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A series, by Ellen Abbott, on the issue of concussions in CNY.

Concussion series pt 2: How concussions affect children

Doctor Brian Reiger sees kids suffering from concussions every day. He’s Director of the Concussion and Sports Concussion Program at SUNY Upstate Medical University in Syracuse. 

“A concussion is a mild traumatic brain injury that is caused by a blow or a jolt to the head,” said Dr. Reiger. “It disrupts the brains function.  In most cases, the brain looks normal and we see no evidence of injury but we know it’s been injured because it’s not working properly.”

Reiger says while there is no test that determine whether someone has a concussion, there are signs and symptoms.

“Very typically for example a person will report a headache or dizziness little sick to their stomach and they may be confused,” said Dr. Reiger. “Only about 10% of athletes lose consciousness so losing consciousness with concussion is unusual. More common is that the person doesn’t remember everything that happened around the time of the injury. We call that post-traumatic amnesia.”

If managed properly, there can be a good outcome from a concussion. That means getting off the field right away and taking it easy.  And when it comes to getting the athlete back on the field, Reiger has a regimen he suggests.

“So we’ll have him take a jog and see how he feels,” said Reiger. “We’ll come back tomorrow, now tomorrow  I’ll have you take a jog and dribble the soccer ball so I get a little mental concentration and balance going there, do that for a little bit, how do you feel good. Alright come back tomorrow, and we’ll do a little bit more and so on until we’ve satisfied ourselves that they’re really ready to play.”

Even if students are fine, though, after that first concussion, doctors are now more worried than ever before about the cumulative effect of these brain injuries.  Reiger says there is more research being done on this, with tests showing people with, for example, three concussions, doing worse on cognitive tests than those with no concussions at all.

“A bunch of those people with three concussions might not be complaining about anything, they might be functioning perfectly normal,” said Reiger. “But the chances of having some symptoms that don’t go away, that interfere with your life,  more frequent headaches, sleep problems, memory problems, concentration problems, depression.  The risk of those kinds of problems seem to does seem to increase with increasing number of concussions.”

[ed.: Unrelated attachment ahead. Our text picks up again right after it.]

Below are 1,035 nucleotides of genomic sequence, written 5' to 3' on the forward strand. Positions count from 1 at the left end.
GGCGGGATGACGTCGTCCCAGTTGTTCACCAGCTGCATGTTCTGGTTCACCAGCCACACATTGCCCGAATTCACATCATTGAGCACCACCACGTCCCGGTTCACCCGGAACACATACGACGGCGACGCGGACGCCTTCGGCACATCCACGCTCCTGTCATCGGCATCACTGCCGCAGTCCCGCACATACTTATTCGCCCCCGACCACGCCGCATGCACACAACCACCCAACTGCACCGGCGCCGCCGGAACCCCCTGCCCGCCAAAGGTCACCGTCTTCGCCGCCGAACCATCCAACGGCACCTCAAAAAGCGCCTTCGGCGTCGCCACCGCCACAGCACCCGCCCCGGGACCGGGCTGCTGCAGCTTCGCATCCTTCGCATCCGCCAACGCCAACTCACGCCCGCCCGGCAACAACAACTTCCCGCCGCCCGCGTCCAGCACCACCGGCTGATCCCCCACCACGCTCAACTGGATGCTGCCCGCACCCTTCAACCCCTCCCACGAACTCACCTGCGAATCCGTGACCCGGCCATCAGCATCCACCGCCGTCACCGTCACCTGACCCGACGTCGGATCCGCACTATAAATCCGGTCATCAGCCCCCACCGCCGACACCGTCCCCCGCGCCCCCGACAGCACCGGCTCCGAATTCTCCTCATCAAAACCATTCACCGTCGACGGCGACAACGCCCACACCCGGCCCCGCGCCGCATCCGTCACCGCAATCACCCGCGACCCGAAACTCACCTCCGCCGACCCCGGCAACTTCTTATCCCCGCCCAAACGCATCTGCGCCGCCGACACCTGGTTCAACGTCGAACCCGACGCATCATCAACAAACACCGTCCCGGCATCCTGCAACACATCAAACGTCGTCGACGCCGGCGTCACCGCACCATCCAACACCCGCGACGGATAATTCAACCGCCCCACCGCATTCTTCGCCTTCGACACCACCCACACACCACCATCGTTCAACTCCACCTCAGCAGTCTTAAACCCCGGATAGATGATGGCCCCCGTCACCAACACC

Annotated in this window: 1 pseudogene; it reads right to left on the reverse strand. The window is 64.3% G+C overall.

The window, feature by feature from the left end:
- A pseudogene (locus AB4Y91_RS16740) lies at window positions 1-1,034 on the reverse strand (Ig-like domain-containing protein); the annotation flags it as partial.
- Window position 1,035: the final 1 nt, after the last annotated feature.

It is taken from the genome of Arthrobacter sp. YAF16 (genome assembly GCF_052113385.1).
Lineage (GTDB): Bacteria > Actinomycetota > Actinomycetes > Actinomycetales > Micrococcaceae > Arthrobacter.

Depending on the severity, it can take a long time to get over a concussion.

“In some cases symptoms can last for weeks or months or longer than a year,” said Dr. Reiger.

That was the case for Fayetteville teen Carolyn Tangoran, who suffered through multiple concussions during middle and high school while participating in lacrosse and cheerleading teams. She says one of the hardest things with a concussion is that you look fine, but still suffer the headaches, dizziness and fatigue, which led to problems socially.

“With my friends, no one really understood the pain I was in or going near my head,” said Tangoran. “Going near my head and pretending to hit my head wasn’t really funny.”

Reiger supports the recently signed law in New York that requires school districts to create concussion management programs. Among other things, the Concussion Management and Awareness act will force schools to immediately pull any athlete off the field after a suspected concussion. It also requires those athletes to get medical clearance before returning to the playing field   New York’s law also requires coaches, gym teachers, school nurses and athletic trainers to undergo concussion training,  This law though only covers school sports, and there lies the rub according to Reiger. Things like Pop Warner football and recreational soccer or lacrosse leagues aren’t covered.

“In general in club sports there are lower requirements for coach education either about the sport or safety in general,” said Dr. Reiger. “And while I applaud the bill at the school level, I still think we have work to do regarding the same protections for club sports and youth sports athletes as well.”

In our next report, we’ll see what one Pop Warner football league is doing about concussions.


Ellen produces news reports and features related to events that occur in the greater Syracuse area and throughout Onondaga County. Her reports are heard regularly in regional updates in Morning Edition and All Things Considered.